Although classes have been held in the Undergraduate Science Building since last fall, the building was officially dedicated yesterday.
The dedication wasn’t held until yesterday because not all of the computer simulators and mechanical lab equipment were fully installed and operational until the spring. The building is part of a complex of sciences buildings that includes the Life Sciences Building and Palmer Commons.
The $61 million building is 140,000 square feet. It has 30 classrooms and lab spaces, a 125-seat auditorium and two classrooms designed after a dinner theater with tiered seating at semi-circular tables facing the instructor.
Associate Provost Phil Hanlon said the goal of the tiered classrooms was to allow students to work in both lecture and small group formats.
LSA Dean Terry McDonald said the building serves as “a geographic and intellectual crossroads for science on campus” because of its location near the medical campus, School of Dentistry, Life Sciences Institute Building and Chemistry Building.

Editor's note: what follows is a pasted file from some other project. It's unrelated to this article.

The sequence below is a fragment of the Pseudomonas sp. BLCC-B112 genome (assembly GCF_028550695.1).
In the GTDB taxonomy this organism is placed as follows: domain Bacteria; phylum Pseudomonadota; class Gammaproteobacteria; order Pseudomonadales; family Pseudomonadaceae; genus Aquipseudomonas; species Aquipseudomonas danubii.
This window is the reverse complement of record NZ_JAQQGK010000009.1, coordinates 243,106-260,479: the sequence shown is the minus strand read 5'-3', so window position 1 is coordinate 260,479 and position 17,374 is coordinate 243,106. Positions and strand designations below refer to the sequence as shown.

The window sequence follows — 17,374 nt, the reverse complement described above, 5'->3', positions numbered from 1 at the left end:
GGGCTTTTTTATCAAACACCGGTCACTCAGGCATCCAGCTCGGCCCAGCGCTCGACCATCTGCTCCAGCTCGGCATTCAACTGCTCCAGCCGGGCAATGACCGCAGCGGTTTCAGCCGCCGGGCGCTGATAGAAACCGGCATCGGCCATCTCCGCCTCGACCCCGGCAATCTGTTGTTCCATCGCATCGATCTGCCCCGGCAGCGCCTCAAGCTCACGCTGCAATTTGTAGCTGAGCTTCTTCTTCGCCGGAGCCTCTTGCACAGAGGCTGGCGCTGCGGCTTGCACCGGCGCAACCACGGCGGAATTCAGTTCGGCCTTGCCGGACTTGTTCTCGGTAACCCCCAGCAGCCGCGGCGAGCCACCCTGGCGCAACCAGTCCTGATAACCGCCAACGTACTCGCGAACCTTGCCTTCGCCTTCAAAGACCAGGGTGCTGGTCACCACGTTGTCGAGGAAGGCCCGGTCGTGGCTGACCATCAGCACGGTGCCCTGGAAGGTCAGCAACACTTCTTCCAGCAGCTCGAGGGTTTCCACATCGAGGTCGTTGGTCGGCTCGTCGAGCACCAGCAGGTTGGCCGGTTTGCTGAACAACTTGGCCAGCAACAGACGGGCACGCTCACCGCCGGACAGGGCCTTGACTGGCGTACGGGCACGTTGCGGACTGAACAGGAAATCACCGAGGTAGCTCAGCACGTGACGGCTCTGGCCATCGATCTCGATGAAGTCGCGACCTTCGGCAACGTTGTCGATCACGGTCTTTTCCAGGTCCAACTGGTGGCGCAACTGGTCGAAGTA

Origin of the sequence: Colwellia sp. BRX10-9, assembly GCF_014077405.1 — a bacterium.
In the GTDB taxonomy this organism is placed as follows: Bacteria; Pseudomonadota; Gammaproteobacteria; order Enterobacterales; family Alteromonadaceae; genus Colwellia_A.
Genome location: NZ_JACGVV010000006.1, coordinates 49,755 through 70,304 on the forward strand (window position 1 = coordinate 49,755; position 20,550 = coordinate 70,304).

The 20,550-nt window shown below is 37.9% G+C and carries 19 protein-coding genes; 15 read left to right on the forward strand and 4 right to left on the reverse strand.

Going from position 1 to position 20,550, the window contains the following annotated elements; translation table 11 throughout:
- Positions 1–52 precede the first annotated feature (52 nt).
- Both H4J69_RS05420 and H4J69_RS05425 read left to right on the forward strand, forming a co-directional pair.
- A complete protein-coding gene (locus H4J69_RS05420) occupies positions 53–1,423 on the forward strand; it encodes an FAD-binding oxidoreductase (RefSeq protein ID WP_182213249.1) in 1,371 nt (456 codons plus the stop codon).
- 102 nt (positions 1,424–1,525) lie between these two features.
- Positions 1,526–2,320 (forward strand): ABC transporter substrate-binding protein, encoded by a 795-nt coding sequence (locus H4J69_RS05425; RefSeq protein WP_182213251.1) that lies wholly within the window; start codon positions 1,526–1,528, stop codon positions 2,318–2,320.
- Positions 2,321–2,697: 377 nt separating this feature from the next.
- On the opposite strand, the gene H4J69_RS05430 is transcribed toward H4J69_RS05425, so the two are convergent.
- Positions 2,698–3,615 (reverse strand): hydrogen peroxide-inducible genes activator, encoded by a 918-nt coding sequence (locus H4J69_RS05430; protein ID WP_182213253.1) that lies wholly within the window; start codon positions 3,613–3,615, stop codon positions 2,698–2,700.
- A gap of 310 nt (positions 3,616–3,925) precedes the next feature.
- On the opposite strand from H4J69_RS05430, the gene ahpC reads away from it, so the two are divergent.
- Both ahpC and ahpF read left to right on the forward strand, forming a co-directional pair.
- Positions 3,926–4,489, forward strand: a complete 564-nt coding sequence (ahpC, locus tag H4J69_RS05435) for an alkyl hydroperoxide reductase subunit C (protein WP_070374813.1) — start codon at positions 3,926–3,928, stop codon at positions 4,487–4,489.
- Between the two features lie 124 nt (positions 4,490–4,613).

At the dedication ceremony, University President Mary Sue Coleman praised the new facility and emphasized the importance of science for all students.
“We need our students, regardless of career interests, to be scientifically literate because scientific literacy is absolutely necessary in today’s society,” she said. “Just (reading) the front of the newspaper requires a basic knowledge of global warming, nutrition, genetics and stem cells.”
About 100 people attended the dedication, including representatives from the Undergraduate Research Opportunity Program and Women in Science and Engineering, both of which have their main offices in the building.